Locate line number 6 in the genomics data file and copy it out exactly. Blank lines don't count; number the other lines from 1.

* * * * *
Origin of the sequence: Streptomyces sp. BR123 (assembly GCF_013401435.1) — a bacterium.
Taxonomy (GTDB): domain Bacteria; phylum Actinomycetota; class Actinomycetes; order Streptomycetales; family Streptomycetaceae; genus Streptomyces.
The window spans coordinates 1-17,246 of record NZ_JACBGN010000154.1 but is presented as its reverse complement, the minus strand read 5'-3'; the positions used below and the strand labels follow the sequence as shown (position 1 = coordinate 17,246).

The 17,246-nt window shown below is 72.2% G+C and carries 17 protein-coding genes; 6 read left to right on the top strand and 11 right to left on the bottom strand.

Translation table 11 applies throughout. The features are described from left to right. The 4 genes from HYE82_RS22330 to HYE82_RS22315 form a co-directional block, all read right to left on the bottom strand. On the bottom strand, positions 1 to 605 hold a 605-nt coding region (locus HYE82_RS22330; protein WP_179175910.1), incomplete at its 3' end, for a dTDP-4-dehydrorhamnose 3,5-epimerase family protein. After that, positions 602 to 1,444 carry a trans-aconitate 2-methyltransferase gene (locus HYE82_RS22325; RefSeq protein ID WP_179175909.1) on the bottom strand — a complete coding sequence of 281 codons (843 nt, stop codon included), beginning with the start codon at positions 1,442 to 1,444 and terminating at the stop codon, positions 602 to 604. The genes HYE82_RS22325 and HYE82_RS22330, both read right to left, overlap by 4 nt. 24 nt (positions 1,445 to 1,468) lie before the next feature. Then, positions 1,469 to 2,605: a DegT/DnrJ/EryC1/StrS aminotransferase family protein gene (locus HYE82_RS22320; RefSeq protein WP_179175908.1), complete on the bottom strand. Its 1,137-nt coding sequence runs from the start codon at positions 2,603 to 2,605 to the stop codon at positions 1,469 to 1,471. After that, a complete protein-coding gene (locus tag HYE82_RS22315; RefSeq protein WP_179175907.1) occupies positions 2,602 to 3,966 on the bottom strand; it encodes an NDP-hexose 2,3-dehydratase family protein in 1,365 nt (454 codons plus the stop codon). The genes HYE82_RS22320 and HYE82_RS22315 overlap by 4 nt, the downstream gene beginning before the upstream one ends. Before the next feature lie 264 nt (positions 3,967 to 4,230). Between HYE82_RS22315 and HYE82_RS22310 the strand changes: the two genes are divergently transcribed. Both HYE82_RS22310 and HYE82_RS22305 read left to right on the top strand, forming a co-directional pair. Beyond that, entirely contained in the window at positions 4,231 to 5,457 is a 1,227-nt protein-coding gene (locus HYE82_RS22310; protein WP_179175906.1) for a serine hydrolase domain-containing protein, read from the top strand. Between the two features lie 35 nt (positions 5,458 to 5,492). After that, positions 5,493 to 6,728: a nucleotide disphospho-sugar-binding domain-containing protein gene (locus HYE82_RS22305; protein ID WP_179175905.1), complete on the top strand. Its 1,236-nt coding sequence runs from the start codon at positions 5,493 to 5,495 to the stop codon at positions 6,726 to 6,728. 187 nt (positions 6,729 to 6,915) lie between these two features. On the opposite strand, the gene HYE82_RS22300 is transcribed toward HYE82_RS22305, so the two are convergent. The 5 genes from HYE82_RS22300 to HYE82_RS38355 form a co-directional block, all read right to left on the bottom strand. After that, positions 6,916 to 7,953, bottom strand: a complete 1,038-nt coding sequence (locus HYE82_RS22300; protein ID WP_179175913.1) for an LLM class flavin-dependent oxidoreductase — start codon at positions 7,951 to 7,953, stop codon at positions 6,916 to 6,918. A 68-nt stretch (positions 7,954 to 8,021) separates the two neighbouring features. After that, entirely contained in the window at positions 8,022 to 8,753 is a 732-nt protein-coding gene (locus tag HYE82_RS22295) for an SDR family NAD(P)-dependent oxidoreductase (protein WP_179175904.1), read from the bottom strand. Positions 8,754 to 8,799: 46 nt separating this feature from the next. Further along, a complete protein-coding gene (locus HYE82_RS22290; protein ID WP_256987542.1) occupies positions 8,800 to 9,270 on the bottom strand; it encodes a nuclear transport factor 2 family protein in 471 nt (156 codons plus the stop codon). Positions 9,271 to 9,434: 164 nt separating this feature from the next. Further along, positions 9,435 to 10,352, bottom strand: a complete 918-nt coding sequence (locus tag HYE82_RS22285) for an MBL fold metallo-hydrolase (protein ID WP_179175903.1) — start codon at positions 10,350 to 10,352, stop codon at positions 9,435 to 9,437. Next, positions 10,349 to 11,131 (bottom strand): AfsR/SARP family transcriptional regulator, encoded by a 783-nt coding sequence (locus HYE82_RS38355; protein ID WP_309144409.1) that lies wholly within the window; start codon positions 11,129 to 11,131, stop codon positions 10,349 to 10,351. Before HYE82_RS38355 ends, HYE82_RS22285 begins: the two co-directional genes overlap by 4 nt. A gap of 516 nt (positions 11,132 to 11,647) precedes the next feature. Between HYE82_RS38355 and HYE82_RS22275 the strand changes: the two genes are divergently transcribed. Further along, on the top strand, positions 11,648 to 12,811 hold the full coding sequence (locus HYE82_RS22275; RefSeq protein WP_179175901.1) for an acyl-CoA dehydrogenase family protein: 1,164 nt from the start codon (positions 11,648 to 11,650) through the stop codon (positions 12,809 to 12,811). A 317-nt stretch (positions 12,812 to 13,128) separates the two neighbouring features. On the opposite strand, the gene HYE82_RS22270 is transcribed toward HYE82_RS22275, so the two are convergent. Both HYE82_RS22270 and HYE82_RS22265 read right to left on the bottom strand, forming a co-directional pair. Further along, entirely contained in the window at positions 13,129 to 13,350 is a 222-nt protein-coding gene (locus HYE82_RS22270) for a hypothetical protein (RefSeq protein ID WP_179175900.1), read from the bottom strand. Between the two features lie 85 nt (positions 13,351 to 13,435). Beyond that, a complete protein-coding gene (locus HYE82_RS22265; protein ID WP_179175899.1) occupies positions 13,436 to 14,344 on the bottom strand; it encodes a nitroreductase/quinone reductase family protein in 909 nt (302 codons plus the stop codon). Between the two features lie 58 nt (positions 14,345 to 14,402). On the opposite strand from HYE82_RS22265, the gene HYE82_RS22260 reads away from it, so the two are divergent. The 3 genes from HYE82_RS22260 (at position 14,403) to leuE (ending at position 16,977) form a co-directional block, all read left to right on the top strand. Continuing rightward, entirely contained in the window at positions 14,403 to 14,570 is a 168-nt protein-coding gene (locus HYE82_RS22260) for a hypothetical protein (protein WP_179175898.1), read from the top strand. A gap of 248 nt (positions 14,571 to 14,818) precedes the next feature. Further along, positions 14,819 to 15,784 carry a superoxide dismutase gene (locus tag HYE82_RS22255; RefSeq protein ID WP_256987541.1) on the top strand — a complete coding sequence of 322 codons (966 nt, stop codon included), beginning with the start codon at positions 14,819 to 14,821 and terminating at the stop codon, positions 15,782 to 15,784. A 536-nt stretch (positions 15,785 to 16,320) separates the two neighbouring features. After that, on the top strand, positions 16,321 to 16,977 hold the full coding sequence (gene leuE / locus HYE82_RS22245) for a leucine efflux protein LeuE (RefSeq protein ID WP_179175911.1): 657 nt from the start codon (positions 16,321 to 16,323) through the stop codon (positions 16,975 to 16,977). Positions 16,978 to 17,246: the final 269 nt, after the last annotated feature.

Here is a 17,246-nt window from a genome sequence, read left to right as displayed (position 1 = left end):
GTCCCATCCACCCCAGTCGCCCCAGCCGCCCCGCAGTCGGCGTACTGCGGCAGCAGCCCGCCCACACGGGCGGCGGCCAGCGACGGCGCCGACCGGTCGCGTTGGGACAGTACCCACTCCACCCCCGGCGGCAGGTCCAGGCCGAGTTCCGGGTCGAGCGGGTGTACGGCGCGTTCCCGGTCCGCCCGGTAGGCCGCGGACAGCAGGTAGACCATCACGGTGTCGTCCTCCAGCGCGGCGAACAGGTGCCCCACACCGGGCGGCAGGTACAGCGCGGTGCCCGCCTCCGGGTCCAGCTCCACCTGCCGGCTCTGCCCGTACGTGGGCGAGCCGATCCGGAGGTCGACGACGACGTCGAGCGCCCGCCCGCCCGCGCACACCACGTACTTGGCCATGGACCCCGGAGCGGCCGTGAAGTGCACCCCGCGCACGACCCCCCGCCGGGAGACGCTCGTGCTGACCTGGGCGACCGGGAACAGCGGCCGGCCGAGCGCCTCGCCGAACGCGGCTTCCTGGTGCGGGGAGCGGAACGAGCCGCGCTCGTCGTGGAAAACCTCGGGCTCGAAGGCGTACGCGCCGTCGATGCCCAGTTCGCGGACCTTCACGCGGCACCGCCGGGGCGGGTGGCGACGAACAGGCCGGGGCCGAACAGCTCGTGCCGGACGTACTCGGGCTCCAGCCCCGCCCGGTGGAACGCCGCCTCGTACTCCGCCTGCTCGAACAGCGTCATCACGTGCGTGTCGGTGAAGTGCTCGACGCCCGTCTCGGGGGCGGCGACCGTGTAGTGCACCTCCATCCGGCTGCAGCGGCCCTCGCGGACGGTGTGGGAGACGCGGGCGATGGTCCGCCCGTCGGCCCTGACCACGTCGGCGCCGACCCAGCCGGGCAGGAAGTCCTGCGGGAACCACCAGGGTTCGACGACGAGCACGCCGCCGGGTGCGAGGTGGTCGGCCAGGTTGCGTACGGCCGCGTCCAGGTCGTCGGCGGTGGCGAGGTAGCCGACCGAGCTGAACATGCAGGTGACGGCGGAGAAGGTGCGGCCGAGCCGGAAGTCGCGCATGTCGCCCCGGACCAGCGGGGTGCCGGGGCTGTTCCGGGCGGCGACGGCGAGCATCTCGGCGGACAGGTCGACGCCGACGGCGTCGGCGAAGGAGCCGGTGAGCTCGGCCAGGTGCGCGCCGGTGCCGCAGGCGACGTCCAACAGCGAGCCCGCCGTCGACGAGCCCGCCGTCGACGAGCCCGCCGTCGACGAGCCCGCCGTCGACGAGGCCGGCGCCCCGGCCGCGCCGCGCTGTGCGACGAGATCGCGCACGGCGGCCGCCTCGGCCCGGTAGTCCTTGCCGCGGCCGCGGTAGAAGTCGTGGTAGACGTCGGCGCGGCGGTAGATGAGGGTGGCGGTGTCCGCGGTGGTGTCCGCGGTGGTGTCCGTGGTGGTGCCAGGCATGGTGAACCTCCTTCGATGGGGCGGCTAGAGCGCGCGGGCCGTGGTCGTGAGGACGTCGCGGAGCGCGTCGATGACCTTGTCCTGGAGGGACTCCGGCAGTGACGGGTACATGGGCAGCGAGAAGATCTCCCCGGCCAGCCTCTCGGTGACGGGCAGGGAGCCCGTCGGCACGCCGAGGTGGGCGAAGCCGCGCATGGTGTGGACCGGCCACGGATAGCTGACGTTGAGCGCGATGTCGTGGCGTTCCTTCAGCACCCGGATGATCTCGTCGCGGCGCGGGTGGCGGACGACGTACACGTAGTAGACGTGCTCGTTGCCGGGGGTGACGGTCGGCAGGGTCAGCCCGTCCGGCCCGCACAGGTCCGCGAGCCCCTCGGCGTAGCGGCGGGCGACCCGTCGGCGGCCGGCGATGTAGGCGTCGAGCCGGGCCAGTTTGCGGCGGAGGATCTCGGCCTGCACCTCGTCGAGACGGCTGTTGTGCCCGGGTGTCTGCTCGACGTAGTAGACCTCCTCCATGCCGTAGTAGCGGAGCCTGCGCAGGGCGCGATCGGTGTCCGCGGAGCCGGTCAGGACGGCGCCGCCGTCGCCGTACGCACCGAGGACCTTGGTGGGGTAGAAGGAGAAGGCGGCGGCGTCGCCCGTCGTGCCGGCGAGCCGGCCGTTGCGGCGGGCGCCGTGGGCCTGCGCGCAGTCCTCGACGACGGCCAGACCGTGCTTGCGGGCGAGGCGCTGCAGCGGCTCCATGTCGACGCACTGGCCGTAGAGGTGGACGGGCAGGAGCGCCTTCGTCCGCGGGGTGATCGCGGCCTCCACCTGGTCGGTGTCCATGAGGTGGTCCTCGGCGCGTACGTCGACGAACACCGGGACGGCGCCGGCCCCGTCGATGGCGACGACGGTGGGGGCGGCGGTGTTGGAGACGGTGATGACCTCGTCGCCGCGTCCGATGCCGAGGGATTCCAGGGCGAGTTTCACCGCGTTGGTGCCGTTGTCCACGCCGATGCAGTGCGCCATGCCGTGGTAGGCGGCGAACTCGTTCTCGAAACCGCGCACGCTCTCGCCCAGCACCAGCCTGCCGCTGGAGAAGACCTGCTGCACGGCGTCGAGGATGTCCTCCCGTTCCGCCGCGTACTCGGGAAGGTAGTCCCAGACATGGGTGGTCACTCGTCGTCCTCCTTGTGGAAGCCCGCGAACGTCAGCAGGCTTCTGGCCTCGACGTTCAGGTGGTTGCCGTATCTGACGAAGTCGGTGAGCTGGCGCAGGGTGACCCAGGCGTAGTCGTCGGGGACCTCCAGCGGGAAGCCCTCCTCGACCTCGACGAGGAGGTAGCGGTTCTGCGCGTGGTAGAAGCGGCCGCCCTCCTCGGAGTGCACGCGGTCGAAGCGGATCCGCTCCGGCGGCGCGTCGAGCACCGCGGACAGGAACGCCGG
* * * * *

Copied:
Here is a 17,246-nt window from a genome sequence, read left to right as displayed (position 1 = left end):